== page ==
During a lengthy interview with Politico published on Monday, President Obama subtly went to bat for Hillary Clinton, noting that the former secretary of state is “idealistic and progressive” and has “more experience than any non-vice president” who has ever run for president.
In comparing Clinton with her main rival in the Democratic presidential primary, Sen. Bernie Sanders (I-VT), Obama told Politico that “they’re both passionate about giving everybody a shot.”
He said that Sanders’ message “has an appeal.”
“There’s no doubt that Bernie has tapped into a running thread in Democratic politics that says, ‘Why are we still constrained by the terms of the debate that were set by Ronald Reagan?'” Obama said.
But he then described Clinton as an experienced, battle-tested candidate who has survived “taking so many slings and arrows from the other side.”
“I think what Hillary presents is a recognition that translating values into governance and delivering the goods is ultimately the job of politics. Making a real-life difference to people in their day-to-day lives,” Obama said.
And when asked if Sanders could be compared to Obama during his 2008 presidential campaign, Obama said, “I don’t think that’s true.”
He also told Politico that Sanders has benefited from his status as the underdog candidate.
“I think Bernie came in with the luxury of being a complete long shot and just letting loose,” he said. “I think Hillary came in with the both privilege — and burden — of being perceived as the front-runner.”
“You’re always looking at the bright, shiny object that people haven’t seen before — that’s a disadvantage to her,” Obama added later in the interview with Politico.
When asked if the scrutiny Clinton has been under during the 2016 campaign so far is “unfair,” Obama said it was, but added that “Hillary’s tough and she has been through this before.”
He later added that his 2008 campaign and the media during that presidential election were perhaps “unfair” to Clinton as well.
“She had to do everything that I had to do, except, like Ginger Rogers, backwards in heels,” Obama told Politico about his race against Hillary in 2008. “She had to wake up earlier than I did because she had to get her hair done. She had to, you know, handle all the expectations that were placed on her. She had a tougher job throughout that primary than I did.”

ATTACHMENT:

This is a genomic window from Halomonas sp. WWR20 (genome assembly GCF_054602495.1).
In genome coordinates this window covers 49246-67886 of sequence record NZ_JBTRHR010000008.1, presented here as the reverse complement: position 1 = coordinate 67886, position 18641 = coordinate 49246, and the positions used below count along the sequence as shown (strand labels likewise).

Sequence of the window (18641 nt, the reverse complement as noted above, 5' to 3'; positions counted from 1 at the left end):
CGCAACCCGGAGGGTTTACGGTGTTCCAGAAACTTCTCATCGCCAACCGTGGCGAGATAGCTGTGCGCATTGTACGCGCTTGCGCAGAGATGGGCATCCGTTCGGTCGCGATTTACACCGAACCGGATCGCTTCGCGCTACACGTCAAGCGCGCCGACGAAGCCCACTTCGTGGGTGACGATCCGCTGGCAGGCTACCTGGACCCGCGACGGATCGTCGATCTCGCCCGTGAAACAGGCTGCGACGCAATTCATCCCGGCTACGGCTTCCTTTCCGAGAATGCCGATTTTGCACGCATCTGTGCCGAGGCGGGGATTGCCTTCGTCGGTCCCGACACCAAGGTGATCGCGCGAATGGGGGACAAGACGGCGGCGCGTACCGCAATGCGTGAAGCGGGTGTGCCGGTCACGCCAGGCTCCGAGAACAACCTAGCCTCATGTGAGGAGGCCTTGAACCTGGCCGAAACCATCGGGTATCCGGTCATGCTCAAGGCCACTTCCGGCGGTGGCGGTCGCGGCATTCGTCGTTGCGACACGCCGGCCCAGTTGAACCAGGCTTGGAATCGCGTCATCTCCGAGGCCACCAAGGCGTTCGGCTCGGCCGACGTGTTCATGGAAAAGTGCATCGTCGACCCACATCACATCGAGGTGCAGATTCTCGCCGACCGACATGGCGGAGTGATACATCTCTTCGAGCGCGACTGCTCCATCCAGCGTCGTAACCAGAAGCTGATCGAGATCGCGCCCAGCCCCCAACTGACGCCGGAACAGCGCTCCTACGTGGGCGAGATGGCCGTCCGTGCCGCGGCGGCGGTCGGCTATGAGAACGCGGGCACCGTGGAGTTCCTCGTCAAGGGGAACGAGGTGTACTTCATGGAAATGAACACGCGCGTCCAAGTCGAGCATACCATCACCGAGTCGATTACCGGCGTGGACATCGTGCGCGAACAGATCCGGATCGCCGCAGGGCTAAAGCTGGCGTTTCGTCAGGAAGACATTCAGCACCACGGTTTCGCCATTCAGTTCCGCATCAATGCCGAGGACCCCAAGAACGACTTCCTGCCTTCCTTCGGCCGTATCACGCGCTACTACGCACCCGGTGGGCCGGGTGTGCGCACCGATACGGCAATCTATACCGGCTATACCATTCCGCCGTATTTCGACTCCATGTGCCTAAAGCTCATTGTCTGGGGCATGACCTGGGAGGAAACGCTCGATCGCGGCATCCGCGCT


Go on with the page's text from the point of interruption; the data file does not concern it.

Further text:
Politico’s Glenn Thrush also asked Obama if Sanders’ campaign has been too narrowly focused.
“Well, I don’t want to play political consultant, because obviously what he’s doing is working. I will say that the longer you go in the process, the more you’re going to have to pass a series of hurdles that the voters are going to put in front of you,” Obama replied. “Because the one thing everybody understands is that this job right here, you don’t have the luxury of just focusing on one thing.”
And when asked about Clinton’s strengths and weaknesses, Obama said that Clinton’s experience, while a strength, has proved detrimental at times.
“Like any candidate, her strengths can be her weaknesses. Her strengths, which are the fact that she’s extraordinarily experienced — and, you know, wicked smart and knows every policy inside and out — sometimes could make her more cautious, and her campaign more prose than poetry,” he told Politico. “But those are also her strengths. It means that she can govern, and she can start here day one.”